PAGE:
# Fermat’s Last Theorem (the divisible by 4 case)

Fermat’s last Theorem is infamous, it was unsolved for 358 years and when Andrew Wiles proved the result in 1994 the world received it so well he was offered an opportunity to model for gap jeans.

Although Fermat didn’t give his ‘proof’ of the result due to the width of the margin being too small he did give a proof of the case when $n = 4$ and hence proved the sub-sequential cases when $n$ is divisible by $4$. He did this by considering the more general Diophantine equation $X^4 + Y^4 = Z^2$ and using the chain that a solution of $X^{4n} + Y^{4n} = Z^{4n}$ gives a solution of $X^4 + Y^4 = Z^4$ which gives a solution of $X^4 + Y^4 = Z^2$ it is sufficient to show the last equation has no integer solutions. The symmetry of the equation also means it is sufficient to consider positive integer solutions.

Theorem: The equation $X^4 + Y^4 = Z^2$ has no positive integer solutions.

Proof of Theorem:  We are going to give Fermat’s original proof which invokes the method of infinite descent. The idea of this method in the most imprecise and general way is to assume the existence of a ‘minimal’ something and show there is a more ‘minimal’ something of the same type hence giving a contradiction to conclude no something exists.

To begin, we assume that $z$ is the least positive integer for which the equation $X^2 + Y^2 = z^2$ has a solution with positive integers $x, y$. Due to the minimality condition of $z$ we can assume that $\gcd(x,y) = 1$. This means at least one of $x$ and $y$ is odd and we shall assume $x$ is odd. One can check $a^2 \equiv 0$ (mod $4$) or $a^2 \equiv 1$ (mod $4$) for any integer $a$. Using this knowledge $z^2 = x^2 + y^2 \equiv 1$ or $2$ (mod $4$) and as a square cannot be congruent to $2$ mod $4$ we must have $z$ being odd. This implies that $y$ is even.

Our solution $x,y$ and $z$ gives a primitive Pythagorean triple $(x^2,y^2,z)$ so using the parametrization in our previous post we can conclude: $x^2 = a^2 - b^2$, $y^2 = 2ab$ and $z = a^2 + b^2$ where $a$ and $b$ are coprime integers of opposite parity. If $a$ is even and $b$ is odd then $x^2 \equiv a^2 - b^2 \equiv 0 - 1 = -1$ ( mod $4$ ) which is impossible. Thus, $a$ is odd and $b$ is even with $b = 2c$ for some integer $c$. Looking back we observe that $(\frac{1}{2}y)^2 = ac$ where $\gcd(a,c) = 1$ as $a$ and $b$ are coprime. This means that $a$ and $c$ are perfect squares so we can find coprime positive integers $u$ and $v$ such that $a = u^2$ and $b = v^2$. Due to $a$ being odd we must have $u$ being odd.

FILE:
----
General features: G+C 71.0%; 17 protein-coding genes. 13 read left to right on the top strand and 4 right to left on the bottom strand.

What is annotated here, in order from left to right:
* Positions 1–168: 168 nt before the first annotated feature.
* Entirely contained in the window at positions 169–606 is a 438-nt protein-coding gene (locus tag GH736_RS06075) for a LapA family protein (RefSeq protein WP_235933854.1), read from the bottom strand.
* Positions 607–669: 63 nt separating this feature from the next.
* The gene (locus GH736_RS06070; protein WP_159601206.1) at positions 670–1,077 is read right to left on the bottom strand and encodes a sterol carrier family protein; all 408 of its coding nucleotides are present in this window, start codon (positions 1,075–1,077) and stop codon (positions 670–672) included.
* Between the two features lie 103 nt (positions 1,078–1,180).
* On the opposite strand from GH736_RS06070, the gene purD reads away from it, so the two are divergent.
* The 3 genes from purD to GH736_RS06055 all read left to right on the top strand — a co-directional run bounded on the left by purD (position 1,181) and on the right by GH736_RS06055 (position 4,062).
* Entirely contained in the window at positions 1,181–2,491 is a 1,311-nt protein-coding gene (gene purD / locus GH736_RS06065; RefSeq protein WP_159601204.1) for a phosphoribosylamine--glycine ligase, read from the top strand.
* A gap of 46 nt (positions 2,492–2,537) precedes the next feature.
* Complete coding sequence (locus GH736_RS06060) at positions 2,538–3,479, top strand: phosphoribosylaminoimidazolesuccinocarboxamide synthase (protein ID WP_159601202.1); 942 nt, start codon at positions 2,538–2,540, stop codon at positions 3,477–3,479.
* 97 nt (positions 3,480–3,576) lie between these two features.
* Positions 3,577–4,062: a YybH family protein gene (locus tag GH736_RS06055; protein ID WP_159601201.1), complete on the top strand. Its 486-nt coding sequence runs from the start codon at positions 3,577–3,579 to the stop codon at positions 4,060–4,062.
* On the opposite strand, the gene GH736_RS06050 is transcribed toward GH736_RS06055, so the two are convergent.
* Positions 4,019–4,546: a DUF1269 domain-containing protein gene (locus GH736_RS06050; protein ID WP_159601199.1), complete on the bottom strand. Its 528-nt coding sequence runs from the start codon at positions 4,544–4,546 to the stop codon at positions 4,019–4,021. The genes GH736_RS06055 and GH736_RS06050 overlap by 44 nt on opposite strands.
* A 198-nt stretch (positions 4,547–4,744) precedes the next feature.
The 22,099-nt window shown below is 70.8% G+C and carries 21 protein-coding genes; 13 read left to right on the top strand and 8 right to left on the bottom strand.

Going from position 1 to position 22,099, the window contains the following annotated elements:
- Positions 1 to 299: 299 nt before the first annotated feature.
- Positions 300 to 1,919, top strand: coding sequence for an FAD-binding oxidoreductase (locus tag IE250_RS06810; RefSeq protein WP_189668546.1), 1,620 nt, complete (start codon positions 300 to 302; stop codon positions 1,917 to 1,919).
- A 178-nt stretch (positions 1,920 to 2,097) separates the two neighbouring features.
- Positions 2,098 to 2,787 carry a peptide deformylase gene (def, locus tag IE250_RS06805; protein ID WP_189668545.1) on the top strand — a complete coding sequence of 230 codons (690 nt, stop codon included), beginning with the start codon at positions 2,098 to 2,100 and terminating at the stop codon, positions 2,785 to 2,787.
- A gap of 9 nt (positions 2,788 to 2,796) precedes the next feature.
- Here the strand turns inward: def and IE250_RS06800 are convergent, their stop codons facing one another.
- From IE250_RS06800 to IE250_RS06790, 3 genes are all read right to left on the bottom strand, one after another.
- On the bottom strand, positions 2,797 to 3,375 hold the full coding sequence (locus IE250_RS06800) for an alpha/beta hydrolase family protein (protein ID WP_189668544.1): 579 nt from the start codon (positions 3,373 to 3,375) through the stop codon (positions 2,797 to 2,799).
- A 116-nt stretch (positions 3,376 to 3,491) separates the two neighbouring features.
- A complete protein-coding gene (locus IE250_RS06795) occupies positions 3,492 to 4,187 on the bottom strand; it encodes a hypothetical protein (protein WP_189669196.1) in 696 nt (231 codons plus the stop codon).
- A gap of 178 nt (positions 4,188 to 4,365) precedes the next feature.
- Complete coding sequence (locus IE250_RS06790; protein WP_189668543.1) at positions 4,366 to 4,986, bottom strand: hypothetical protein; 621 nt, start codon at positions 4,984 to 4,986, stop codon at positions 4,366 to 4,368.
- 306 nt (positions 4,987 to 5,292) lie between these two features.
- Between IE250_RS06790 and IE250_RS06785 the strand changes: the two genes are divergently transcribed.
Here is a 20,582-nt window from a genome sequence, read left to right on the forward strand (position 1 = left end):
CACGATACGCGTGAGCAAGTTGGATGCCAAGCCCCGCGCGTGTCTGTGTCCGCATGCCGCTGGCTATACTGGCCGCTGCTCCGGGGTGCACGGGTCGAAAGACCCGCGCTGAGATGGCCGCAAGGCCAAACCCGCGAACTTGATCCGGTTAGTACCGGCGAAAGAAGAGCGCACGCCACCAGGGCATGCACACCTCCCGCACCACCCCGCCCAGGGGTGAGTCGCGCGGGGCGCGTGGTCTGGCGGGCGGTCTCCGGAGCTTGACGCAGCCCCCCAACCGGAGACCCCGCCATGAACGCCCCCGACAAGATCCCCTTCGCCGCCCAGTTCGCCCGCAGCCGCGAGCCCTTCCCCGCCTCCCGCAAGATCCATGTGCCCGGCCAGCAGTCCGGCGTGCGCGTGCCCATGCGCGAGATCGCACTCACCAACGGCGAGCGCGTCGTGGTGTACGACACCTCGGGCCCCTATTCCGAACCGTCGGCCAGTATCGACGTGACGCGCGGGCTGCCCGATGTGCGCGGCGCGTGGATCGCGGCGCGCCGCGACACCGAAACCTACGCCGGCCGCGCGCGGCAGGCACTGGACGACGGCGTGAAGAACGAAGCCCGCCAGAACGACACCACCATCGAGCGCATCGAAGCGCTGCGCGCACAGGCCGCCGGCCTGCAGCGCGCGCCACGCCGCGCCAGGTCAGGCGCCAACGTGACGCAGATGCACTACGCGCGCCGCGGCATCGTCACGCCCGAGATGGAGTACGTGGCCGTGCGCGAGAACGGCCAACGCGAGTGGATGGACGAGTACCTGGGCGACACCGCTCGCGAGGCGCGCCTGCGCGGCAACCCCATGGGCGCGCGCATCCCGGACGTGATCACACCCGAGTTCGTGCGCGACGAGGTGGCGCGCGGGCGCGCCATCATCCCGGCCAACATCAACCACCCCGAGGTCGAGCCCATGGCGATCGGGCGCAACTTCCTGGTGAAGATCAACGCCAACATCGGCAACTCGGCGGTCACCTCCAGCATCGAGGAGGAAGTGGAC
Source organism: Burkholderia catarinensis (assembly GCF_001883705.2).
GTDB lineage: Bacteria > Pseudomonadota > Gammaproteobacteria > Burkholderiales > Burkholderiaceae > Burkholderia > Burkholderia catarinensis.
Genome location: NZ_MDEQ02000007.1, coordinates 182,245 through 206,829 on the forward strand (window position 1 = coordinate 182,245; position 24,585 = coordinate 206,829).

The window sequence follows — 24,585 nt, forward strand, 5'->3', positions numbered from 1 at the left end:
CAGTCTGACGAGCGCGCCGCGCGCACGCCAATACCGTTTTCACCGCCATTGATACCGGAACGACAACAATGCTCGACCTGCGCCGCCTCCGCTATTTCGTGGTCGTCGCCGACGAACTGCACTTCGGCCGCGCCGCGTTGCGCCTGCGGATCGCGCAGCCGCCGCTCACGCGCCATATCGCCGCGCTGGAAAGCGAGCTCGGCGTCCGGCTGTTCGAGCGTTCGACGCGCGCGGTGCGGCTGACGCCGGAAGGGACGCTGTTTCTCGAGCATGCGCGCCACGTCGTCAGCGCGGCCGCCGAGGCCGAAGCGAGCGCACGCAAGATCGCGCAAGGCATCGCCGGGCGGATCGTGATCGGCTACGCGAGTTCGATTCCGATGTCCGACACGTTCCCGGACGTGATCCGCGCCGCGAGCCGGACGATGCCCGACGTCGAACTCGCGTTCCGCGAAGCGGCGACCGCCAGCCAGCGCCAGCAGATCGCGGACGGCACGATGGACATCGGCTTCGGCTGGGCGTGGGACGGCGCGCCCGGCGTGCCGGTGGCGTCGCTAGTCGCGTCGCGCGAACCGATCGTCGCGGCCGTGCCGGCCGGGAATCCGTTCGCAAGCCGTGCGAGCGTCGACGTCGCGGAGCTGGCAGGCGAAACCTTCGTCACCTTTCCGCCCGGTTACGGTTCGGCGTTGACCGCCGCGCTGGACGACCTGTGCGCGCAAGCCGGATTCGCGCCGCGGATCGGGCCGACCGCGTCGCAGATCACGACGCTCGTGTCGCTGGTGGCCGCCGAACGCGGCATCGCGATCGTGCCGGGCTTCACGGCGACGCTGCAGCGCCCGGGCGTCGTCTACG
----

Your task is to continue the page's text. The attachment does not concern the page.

Using the fact $x^2 + b^2 = a^2$ we can conclude that $(2v^2)^2 + x^2 = (u^2)^2$ where the integers $2v^2,x$ and $u^2$ have no common factor pairwise. This means $(2v^2,x,u^2)$ is a primitive Pythagorean triple so using the parametrization of such triples we have two coprime positive integers $A$ and $B$ such that $2v^2 = 2AB$ and $u^2 = A^2 + B^2$.

From $2v^2 = 2AB$ we have $v^2 = AB$ and as $\gcd(A,B) = 1$ we must have some positive coprime integers $X$ and $Y$ where $A = X^2$ and $B = Y^2$. Looking at the equation $u^2 = A^2 + B^2$ we must have $u^2 = X^4 + Y^4$.

Following the method of infinite decent we have constructed a new solution $(X,Y,u)$ from our minimal solution $(x,y,z)$. However, $u \leq u^2 \leq a \leq a^2 < a^2 + b^2 = z$ so we have in fact constructed a ‘more’ minimal solution which impossible by our assumption on $z$. This means that our hypothesis that a minimal solution exists or any solution existing is false so we conclude $X^4 + Y^4 = Z^2$ has no positive integer solutions.